What does ‘mortgage affordability’ mean?

What does ‘mortgage affordability’ mean?

author: Dan Griffiths

By Dan Griffiths


If you’re thinking of applying for a mortgage, you may have heard the phrase ‘Mortgage Market Review’ quite a lot.

 You may also have heard how it requires you to answer in-depth questions on your spending habits and even your plans for the future.

But why is this? Well, it’s all a way of checking your “mortgage affordability” – whether you can afford the mortgage you’ve applied for. Our blog takes a closer look.

Time for a change

The Mortgage Market Review was published in 2014 by the FCA (the financial regulator). It outlined a new set of guidelines for mortgage lenders to follow to ensure that those that apply can afford their mortgage. These included the requirement to closely look at how much money a borrower has coming in each month and also what they have going out (more on this later).

Mortgage lenders must also test whether a borrower would still be able to make their mortgage repayments if interest rates rose by a few percent. And, borrowers can even expect to be asked about what plans they have for the future, as this too could impact on their finances and their ability to make their mortgage repayments.

Let’s look a bit closer at what you can expect to be asked, and why.

Questions, questions, questions

Lenders do their best to make sure you won’t struggle to keep up with your mortgage repayments by looking at what’s known as your “mortgage affordability”. This means going through things like your most recent wage slips and bank statements to see how much money you have coming in and going out each month. They do this to form an idea of how much money you have spare at the end of the month to cover your mortgage repayments.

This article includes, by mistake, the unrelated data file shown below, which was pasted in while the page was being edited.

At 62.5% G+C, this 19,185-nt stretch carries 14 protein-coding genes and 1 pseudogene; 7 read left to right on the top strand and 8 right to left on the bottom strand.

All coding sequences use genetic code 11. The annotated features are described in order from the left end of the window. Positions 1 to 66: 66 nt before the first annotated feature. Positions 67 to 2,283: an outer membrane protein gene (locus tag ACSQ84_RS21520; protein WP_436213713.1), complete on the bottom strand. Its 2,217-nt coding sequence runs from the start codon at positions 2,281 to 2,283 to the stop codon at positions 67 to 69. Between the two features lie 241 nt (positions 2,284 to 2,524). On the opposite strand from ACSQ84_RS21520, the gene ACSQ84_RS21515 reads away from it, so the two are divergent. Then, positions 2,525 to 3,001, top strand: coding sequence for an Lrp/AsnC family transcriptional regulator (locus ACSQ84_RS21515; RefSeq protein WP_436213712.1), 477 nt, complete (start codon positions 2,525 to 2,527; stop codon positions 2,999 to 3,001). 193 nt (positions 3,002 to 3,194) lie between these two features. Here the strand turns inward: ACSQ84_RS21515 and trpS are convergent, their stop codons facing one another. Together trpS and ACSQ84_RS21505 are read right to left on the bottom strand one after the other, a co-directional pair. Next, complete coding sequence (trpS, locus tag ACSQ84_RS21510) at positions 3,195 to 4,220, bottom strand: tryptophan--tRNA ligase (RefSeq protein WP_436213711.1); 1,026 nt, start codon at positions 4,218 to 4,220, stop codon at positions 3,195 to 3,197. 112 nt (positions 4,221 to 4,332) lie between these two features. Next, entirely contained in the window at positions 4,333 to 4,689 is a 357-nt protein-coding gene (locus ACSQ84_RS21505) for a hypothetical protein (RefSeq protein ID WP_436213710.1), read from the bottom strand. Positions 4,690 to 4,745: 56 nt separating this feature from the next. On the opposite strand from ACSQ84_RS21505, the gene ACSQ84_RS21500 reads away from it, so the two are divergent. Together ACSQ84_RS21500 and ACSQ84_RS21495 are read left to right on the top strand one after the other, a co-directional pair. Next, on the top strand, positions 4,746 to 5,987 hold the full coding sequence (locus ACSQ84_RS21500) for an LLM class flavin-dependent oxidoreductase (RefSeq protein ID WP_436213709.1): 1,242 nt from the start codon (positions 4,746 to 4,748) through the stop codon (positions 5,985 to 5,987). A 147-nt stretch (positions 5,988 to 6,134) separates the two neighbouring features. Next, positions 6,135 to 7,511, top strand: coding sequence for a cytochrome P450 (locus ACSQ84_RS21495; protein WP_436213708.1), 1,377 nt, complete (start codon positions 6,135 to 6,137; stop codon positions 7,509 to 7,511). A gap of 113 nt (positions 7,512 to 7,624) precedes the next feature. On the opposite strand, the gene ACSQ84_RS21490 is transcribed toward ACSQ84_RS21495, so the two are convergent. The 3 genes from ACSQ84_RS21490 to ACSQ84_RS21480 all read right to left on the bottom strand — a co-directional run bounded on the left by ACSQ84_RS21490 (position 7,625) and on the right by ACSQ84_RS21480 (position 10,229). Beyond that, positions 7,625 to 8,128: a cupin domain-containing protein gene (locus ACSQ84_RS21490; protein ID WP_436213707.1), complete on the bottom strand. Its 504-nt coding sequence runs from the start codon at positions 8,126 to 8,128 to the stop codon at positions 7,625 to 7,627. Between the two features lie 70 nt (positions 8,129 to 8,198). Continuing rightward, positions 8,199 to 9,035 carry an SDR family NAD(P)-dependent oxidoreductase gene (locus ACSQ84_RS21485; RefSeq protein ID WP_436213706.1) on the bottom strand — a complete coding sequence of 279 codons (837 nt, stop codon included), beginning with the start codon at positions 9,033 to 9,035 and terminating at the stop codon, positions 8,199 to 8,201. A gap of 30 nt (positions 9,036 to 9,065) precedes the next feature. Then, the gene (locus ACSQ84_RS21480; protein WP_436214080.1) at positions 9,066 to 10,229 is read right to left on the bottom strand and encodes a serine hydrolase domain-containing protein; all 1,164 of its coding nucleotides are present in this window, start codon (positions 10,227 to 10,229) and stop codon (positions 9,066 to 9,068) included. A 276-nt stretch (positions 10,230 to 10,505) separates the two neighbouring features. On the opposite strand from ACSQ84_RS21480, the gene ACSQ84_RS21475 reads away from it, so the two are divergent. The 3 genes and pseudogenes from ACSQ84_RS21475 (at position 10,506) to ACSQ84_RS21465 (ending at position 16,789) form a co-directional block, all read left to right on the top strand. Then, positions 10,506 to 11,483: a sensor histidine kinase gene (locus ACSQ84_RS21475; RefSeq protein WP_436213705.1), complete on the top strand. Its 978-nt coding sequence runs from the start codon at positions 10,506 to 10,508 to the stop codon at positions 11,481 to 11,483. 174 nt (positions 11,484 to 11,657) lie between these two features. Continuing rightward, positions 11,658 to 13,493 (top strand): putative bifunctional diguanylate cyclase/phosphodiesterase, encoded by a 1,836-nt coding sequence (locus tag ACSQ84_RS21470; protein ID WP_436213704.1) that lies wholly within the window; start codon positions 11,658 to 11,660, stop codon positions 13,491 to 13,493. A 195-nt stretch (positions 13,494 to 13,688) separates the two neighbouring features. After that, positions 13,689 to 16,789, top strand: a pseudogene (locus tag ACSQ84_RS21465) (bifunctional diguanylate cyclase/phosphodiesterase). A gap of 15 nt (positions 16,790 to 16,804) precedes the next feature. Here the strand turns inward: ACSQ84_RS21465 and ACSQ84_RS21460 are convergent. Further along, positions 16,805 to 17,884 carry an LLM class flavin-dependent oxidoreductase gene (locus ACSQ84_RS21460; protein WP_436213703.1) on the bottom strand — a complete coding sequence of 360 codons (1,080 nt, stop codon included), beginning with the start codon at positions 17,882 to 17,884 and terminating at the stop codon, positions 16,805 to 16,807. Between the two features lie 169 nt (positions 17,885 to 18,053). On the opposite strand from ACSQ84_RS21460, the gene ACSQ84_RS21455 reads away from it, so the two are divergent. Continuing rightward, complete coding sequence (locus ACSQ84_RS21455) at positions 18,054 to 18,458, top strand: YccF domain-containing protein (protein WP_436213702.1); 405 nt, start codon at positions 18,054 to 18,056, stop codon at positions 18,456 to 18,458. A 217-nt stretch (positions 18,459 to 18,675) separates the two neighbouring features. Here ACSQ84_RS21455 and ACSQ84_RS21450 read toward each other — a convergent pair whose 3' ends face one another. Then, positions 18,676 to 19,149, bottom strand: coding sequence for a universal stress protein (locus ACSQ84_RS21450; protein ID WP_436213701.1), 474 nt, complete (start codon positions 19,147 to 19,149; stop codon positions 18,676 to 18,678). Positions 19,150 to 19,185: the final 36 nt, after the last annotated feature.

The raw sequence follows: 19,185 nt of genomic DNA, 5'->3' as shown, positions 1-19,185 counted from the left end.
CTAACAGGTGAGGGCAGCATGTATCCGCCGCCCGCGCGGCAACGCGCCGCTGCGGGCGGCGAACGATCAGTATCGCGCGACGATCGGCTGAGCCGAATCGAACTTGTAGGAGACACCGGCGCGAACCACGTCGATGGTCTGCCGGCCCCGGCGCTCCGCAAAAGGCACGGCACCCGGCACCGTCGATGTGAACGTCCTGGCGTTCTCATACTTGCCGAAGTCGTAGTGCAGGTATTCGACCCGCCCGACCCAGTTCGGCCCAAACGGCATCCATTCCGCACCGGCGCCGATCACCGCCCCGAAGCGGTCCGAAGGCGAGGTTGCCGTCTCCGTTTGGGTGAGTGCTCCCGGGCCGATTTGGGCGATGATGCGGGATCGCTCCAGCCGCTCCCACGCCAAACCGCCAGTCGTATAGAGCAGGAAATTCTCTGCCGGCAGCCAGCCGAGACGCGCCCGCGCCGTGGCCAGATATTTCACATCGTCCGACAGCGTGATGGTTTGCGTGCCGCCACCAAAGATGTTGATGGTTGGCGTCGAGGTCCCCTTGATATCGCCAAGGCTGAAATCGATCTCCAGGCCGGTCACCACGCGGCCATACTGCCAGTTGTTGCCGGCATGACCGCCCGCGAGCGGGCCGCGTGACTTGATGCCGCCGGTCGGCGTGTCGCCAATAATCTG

Falling behind is bad news for both you and your lender, which is why you’ll be asked quite a few questions about your spending habits in your mortgage interview. Lenders are likely to ask you things like how much you spend on living costs such as food and clothes but also items like alcohol, whether you gamble and even how much you spend on haircuts each month.

The questions will be quite in-depth, and they may ask how many children you have or whether you have plans to have children in the future. Kids can be expensive, and will certainly have an impact on your financial situation.

Lenders will also want to get to grips with your ability to manage money, and may ask if you have ever taken out a payday loan.

It may seem like some of these questions are unnecessary and invasive, but your lender simply wants to make sure you’ll be comfortable making mortgage payments. Not only do they want to check you can fit a mortgage repayment in your budget at the end of the month, but they also need to reassure themselves that you can carry on paying even if your situation changes and you have less disposable income. Or, if an interest rate rise makes your repayments more expensive.

Why this is important

Ultimately, these questions are to help both you and the lender. If you take out a mortgage that you quickly find you can’t afford, the lender loses out as they have to carry out legal proceedings to get the money you borrowed back. At the same time, you lose out because you end up in debt to a lender and – in the worst-case scenario – you may end up losing your home.

So, while it may seem a little over-the-top or irritating at the time, these checks really are important. You must always be honest with your answers, and that way you know that you’ll get the mortgage that best suits your situation and doesn’t cost you more than you can afford to repay each month. 

Disclaimer: All information and links are correct at the time of publishing.

author: Dan Griffiths

By Dan Griffiths

What does ‘mortgage affordability’ mean? What does ‘mortgage affordability’ mean?